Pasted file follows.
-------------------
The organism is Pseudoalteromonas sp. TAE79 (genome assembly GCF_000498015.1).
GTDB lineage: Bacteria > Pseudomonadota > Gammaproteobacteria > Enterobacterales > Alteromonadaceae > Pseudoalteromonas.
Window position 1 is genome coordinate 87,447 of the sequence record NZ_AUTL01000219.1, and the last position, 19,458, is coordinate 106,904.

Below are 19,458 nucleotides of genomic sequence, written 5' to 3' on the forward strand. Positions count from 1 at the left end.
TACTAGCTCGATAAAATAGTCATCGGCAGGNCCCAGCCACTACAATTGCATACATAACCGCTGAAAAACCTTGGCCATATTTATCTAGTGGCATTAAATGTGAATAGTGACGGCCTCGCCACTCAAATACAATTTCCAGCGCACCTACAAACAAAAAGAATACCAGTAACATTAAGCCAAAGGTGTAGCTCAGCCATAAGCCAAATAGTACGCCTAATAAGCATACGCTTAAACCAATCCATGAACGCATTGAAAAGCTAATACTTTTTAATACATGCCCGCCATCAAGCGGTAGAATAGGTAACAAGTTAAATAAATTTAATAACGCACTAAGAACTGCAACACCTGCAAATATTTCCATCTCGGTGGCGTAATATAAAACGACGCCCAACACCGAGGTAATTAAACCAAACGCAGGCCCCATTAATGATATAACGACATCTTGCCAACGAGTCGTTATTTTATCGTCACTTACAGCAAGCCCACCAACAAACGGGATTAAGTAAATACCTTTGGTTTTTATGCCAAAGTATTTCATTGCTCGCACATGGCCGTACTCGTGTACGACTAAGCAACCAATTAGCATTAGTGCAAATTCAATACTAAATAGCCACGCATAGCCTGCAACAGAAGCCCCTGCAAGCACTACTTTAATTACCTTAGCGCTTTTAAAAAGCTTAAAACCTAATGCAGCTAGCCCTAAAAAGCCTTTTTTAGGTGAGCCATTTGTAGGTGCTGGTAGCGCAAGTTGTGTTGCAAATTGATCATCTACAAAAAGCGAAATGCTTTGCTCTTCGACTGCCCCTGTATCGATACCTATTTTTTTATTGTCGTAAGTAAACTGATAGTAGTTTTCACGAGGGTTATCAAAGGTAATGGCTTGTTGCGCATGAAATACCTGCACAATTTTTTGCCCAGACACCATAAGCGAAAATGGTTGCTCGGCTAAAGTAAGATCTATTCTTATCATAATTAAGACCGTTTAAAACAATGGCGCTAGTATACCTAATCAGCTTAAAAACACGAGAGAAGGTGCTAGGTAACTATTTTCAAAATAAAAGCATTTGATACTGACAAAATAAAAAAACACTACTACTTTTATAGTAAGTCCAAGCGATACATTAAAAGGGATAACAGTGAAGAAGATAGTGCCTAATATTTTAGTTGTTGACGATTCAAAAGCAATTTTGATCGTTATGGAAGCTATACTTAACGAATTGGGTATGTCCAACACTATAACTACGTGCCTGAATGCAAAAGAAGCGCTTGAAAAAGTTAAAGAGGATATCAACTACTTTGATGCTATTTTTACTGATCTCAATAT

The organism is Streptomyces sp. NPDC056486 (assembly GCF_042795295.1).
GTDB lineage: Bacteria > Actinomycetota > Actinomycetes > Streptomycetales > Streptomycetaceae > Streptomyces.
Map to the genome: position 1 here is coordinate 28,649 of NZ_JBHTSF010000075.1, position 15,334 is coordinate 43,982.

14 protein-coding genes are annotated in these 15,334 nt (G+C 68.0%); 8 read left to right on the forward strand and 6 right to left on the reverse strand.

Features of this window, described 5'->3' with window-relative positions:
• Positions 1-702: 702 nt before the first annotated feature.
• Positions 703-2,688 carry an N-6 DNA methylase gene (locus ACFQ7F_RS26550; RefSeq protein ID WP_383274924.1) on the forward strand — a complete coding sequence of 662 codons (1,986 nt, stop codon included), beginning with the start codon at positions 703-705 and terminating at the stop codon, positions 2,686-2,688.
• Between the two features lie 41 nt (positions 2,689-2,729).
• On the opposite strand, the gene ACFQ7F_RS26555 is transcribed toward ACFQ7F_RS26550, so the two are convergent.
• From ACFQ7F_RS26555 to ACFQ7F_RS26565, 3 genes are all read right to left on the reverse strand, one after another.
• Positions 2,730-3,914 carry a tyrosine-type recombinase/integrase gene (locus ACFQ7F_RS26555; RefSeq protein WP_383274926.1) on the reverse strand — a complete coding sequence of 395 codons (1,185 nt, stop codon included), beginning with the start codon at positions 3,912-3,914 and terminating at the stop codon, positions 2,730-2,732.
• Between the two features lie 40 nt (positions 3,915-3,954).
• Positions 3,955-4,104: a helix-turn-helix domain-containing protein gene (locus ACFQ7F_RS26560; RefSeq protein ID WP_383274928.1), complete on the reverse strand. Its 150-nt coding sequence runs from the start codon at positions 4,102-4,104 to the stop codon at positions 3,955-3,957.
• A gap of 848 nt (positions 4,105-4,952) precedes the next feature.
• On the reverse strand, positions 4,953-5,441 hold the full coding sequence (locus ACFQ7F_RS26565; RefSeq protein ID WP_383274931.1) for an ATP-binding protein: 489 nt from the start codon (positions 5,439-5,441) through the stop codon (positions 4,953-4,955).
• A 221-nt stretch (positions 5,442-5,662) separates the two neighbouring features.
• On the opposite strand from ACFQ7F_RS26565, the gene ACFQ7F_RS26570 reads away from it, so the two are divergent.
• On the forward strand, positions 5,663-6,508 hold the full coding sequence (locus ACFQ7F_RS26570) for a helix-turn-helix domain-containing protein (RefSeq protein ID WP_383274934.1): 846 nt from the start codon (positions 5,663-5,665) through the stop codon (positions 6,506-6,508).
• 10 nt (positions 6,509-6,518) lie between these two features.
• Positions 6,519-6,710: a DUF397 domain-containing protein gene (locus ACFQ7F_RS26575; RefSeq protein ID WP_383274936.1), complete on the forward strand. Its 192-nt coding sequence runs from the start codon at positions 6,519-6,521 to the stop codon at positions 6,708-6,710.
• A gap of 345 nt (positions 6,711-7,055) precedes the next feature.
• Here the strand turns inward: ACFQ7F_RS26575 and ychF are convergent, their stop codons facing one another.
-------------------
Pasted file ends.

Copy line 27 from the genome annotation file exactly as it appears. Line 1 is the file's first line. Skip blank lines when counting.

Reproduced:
• Here the strand turns inward: ACFQ7F_RS26575 and ychF are convergent, their stop codons facing one another.